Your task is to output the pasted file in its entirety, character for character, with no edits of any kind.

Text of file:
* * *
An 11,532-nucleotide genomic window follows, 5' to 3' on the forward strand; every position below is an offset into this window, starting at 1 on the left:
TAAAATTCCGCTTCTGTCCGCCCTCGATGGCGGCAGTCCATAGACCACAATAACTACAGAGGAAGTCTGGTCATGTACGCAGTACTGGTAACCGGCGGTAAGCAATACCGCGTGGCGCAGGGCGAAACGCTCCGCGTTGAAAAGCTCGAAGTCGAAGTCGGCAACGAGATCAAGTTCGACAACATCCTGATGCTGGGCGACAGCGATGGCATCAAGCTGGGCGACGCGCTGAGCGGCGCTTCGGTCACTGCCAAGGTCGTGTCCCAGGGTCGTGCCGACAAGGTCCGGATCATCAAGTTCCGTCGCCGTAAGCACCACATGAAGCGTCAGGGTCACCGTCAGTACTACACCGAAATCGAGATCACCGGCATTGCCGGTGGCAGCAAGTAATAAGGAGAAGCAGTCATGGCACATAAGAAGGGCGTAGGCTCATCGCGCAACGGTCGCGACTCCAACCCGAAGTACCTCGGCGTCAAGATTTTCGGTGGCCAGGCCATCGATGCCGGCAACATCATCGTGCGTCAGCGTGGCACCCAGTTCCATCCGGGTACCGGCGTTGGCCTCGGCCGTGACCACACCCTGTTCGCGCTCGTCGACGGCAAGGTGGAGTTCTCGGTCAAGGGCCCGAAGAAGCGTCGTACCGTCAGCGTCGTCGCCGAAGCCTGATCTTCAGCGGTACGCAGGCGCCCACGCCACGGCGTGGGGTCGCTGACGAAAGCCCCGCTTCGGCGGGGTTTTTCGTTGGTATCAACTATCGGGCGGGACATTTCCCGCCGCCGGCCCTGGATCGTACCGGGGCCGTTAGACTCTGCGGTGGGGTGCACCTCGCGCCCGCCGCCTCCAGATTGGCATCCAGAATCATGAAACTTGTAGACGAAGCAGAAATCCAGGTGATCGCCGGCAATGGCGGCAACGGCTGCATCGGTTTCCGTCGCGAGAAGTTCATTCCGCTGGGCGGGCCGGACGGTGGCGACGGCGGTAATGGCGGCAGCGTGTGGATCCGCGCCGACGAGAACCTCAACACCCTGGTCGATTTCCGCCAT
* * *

An 11,532-nucleotide genomic window follows, 5' to 3' on the forward strand; every position below is an offset into this window, starting at 1 on the left:
TAAAATTCCGCTTCTGTCCGCCCTCGATGGCGGCAGTCCATAGACCACAATAACTACAGAGGAAGTCTGGTCATGTACGCAGTACTGGTAACCGGCGGTAAGCAATACCGCGTGGCGCAGGGCGAAACGCTCCGCGTTGAAAAGCTCGAAGTCGAAGTCGGCAACGAGATCAAGTTCGACAACATCCTGATGCTGGGCGACAGCGATGGCATCAAGCTGGGCGACGCGCTGAGCGGCGCTTCGGTCACTGCCAAGGTCGTGTCCCAGGGTCGTGCCGACAAGGTCCGGATCATCAAGTTCCGTCGCCGTAAGCACCACATGAAGCGTCAGGGTCACCGTCAGTACTACACCGAAATCGAGATCACCGGCATTGCCGGTGGCAGCAAGTAATAAGGAGAAGCAGTCATGGCACATAAGAAGGGCGTAGGCTCATCGCGCAACGGTCGCGACTCCAACCCGAAGTACCTCGGCGTCAAGATTTTCGGTGGCCAGGCCATCGATGCCGGCAACATCATCGTGCGTCAGCGTGGCACCCAGTTCCATCCGGGTACCGGCGTTGGCCTCGGCCGTGACCACACCCTGTTCGCGCTCGTCGACGGCAAGGTGGAGTTCTCGGTCAAGGGCCCGAAGAAGCGTCGTACCGTCAGCGTCGTCGCCGAAGCCTGATCTTCAGCGGTACGCAGGCGCCCACGCCACGGCGTGGGGTCGCTGACGAAAGCCCCGCTTCGGCGGGGTTTTTCGTTGGTATCAACTATCGGGCGGGACATTTCCCGCCGCCGGCCCTGGATCGTACCGGGGCCGTTAGACTCTGCGGTGGGGTGCACCTCGCGCCCGCCGCCTCCAGATTGGCATCCAGAATCATGAAACTTGTAGACGAAGCAGAAATCCAGGTGATCGCCGGCAATGGCGGCAACGGCTGCATCGGTTTCCGTCGCGAGAAGTTCATTCCGCTGGGCGGGCCGGACGGTGGCGACGGCGGTAATGGCGGCAGCGTGTGGATCCGCGCCGACGAGAACCTCAACACCCTGGTCGATTTCCGCCAT